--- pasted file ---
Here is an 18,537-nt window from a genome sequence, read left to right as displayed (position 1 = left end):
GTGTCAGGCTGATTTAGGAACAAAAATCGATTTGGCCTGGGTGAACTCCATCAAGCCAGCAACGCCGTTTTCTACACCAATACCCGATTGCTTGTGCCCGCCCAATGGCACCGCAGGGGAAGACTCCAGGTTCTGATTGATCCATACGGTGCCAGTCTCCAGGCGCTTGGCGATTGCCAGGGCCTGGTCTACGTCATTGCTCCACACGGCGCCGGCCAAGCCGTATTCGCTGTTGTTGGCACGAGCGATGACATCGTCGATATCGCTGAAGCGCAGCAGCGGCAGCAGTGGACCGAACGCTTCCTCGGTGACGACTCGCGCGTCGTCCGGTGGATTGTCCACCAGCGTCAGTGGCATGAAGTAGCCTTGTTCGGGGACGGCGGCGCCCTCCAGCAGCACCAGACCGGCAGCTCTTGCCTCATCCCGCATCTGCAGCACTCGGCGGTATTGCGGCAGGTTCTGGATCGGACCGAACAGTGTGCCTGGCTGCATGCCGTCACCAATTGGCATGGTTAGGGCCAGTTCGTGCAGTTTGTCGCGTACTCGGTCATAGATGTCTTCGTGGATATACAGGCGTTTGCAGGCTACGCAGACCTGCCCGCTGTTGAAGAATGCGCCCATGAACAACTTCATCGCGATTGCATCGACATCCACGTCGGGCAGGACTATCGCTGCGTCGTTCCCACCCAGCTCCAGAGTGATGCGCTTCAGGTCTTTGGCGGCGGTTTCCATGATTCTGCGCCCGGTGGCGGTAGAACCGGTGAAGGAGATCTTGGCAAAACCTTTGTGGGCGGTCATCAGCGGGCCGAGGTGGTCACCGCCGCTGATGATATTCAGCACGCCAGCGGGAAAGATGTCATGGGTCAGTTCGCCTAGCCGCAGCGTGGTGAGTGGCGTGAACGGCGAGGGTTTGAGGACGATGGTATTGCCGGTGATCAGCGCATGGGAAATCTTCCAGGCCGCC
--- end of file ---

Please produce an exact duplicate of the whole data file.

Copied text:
Here is an 18,537-nt window from a genome sequence, read left to right as displayed (position 1 = left end):
GTGTCAGGCTGATTTAGGAACAAAAATCGATTTGGCCTGGGTGAACTCCATCAAGCCAGCAACGCCGTTTTCTACACCAATACCCGATTGCTTGTGCCCGCCCAATGGCACCGCAGGGGAAGACTCCAGGTTCTGATTGATCCATACGGTGCCAGTCTCCAGGCGCTTGGCGATTGCCAGGGCCTGGTCTACGTCATTGCTCCACACGGCGCCGGCCAAGCCGTATTCGCTGTTGTTGGCACGAGCGATGACATCGTCGATATCGCTGAAGCGCAGCAGCGGCAGCAGTGGACCGAACGCTTCCTCGGTGACGACTCGCGCGTCGTCCGGTGGATTGTCCACCAGCGTCAGTGGCATGAAGTAGCCTTGTTCGGGGACGGCGGCGCCCTCCAGCAGCACCAGACCGGCAGCTCTTGCCTCATCCCGCATCTGCAGCACTCGGCGGTATTGCGGCAGGTTCTGGATCGGACCGAACAGTGTGCCTGGCTGCATGCCGTCACCAATTGGCATGGTTAGGGCCAGTTCGTGCAGTTTGTCGCGTACTCGGTCATAGATGTCTTCGTGGATATACAGGCGTTTGCAGGCTACGCAGACCTGCCCGCTGTTGAAGAATGCGCCCATGAACAACTTCATCGCGATTGCATCGACATCCACGTCGGGCAGGACTATCGCTGCGTCGTTCCCACCCAGCTCCAGAGTGATGCGCTTCAGGTCTTTGGCGGCGGTTTCCATGATTCTGCGCCCGGTGGCGGTAGAACCGGTGAAGGAGATCTTGGCAAAACCTTTGTGGGCGGTCATCAGCGGGCCGAGGTGGTCACCGCCGCTGATGATATTCAGCACGCCAGCGGGAAAGATGTCATGGGTCAGTTCGCCTAGCCGCAGCGTGGTGAGTGGCGTGAACGGCGAGGGTTTGAGGACGATGGTATTGCCGGTGATCAGCGCATGGGAAATCTTCCAGGCCGCC